"The arts and humanities define who we are as a people. That is their power — to remind us of what we each have to offer and what we all have in common."
These words from First Lady Michelle Obama illuminate why a group of humanities faculty has been working to strengthen and reaffirm the critical role of the liberal arts at Bucknell. The work has resulted this month in the launch of a new Humanities Center committed to spotlighting the continued importance of the humanities on campus and beyond.
"The humanities aren't the entirety of the liberal arts, but they're certainly a core component and something we need to make sure do not disappear," says Professor James Mark Shields, comparative humanities and Asian thought, the center's inaugural director.
Ann Tlusty, associate dean of faculty for the College of Arts & Sciences and an early advocate for creating a Humanities Center, agrees. "We're about supporting the mission and the ideas of the entire campus from the point of view that you can't do all these other things if you leave humanity out of it."
The center is the result of two years of informal discussion that eventually brought together representatives from each of Bucknell's 10 humanities departments, Library & Information Technology and Bucknell University Press to form a Humanities Council. President John Bravman and the Board of Trustees approved a proposal for a dedicated space for the center last fall, with a launch date of July 1. Demosthenian Hall, once home to Delta Upsilon fraternity, will be refurbished by early 2018 and reopened as the physical locus of the center's activities.
According to Shields and Tlusty, the center has several key aims:
- To support humanities faculty in their teaching and research, including interdisciplinary collaboration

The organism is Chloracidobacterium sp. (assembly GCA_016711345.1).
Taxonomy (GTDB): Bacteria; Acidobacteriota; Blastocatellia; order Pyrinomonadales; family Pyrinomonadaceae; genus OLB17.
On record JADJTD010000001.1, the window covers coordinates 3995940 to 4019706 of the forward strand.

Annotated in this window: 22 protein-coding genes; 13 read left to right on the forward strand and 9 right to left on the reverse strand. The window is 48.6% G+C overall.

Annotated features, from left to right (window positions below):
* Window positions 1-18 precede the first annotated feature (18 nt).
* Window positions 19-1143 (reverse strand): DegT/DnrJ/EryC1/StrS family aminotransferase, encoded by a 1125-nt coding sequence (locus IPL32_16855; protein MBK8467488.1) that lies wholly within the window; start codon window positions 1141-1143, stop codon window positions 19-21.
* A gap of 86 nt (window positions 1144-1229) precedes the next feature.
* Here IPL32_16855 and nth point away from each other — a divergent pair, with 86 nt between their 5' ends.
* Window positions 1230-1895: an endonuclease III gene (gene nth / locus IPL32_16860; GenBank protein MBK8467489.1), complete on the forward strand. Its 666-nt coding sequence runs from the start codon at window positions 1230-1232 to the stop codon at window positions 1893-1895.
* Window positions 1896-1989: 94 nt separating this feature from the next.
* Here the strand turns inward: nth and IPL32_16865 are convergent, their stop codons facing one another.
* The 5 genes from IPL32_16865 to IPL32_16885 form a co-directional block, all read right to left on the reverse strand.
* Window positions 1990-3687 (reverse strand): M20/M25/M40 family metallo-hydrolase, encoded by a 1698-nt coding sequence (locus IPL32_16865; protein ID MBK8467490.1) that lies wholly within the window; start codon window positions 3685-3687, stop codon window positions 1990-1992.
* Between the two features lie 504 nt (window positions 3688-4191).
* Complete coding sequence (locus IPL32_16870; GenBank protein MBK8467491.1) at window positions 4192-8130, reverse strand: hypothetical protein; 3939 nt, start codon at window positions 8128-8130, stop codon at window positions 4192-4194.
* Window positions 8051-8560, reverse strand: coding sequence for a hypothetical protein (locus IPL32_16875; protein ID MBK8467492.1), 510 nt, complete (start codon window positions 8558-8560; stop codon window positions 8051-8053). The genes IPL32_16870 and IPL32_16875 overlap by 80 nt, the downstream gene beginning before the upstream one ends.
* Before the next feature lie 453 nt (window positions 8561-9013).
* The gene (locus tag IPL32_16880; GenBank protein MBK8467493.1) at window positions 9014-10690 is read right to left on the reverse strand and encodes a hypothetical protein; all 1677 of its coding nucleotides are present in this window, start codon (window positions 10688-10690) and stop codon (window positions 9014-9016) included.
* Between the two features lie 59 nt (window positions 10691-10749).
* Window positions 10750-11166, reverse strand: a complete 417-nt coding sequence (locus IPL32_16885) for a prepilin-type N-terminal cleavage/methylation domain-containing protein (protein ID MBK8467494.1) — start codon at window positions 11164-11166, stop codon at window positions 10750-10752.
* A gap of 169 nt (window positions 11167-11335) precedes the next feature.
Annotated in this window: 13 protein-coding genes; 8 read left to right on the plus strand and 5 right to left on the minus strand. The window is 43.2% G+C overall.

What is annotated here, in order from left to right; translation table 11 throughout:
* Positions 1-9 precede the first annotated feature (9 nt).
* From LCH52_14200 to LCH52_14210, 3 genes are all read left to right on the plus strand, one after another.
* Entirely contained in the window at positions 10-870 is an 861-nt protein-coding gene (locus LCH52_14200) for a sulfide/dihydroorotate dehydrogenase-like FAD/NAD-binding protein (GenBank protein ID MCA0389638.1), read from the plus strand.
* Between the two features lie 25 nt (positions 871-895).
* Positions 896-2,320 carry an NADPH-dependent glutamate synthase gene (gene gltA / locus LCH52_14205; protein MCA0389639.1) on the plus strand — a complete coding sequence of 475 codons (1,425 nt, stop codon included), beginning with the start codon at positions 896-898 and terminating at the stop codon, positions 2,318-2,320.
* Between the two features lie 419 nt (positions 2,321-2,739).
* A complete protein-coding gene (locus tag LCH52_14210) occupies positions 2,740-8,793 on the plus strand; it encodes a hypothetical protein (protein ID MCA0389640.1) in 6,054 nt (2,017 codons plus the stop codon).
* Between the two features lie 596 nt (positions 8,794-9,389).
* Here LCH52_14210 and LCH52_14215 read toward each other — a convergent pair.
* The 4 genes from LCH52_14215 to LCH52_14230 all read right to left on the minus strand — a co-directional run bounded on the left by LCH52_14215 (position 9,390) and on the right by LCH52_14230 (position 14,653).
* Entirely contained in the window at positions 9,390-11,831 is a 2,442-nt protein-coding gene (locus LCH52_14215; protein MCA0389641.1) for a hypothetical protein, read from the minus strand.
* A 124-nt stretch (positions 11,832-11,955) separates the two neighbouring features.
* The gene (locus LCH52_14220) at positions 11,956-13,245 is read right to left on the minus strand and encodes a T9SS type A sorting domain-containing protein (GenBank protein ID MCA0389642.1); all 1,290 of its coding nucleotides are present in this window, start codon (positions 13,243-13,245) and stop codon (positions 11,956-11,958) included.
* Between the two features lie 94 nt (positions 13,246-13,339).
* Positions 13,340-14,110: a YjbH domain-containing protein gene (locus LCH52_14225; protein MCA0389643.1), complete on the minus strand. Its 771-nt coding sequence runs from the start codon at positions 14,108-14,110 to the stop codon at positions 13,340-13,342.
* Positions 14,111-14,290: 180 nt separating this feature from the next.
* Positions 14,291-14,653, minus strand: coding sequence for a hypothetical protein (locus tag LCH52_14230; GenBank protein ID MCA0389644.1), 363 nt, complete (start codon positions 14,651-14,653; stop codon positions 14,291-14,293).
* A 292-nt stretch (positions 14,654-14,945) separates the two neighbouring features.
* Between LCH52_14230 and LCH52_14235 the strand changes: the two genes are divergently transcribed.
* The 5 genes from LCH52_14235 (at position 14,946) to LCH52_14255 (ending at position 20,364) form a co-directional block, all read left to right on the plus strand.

- To give humanities students a place to gather to collaborate or work on their own projects
- To help fund materials and facilities to enhance learning and award small grants that support faculty and student research.
- To showcase the humanities to students in all areas of study and to the general public
Starting next year, a faculty committee will name a faculty fellow annually to coordinate yearlong thematic programming. More immediately, Greg Clingham, John P. Crozer Professor of English and director of Bucknell University Press, has lined up four visiting scholars to address the 2016-17 theme, "The Book: Past, Present, Future," in a series of public events.
"I think the Humanities Center needs to be a mode of outreach, a bit the way the Weis Center for the Performing Arts is today," Clingham says.
Students, too, have played a key role in the center's development, from producing a student-run journal of criticism to weighing in on the center's design.
"There is something so perfect about that building," says Tlusty of the center's future site. "It's a traditional-looking building, it faces the humanities quad and what will be a new entrance to the library. I like the idea of bringing students together who might be in history or religious studies or philosophy and having them relate to one another. I think we can build a real identity and a sense of excitement around the humanities."
Shields agrees: "We have a real opportunity here to make a mark on Bucknell and to create something that is going to have a lasting effect."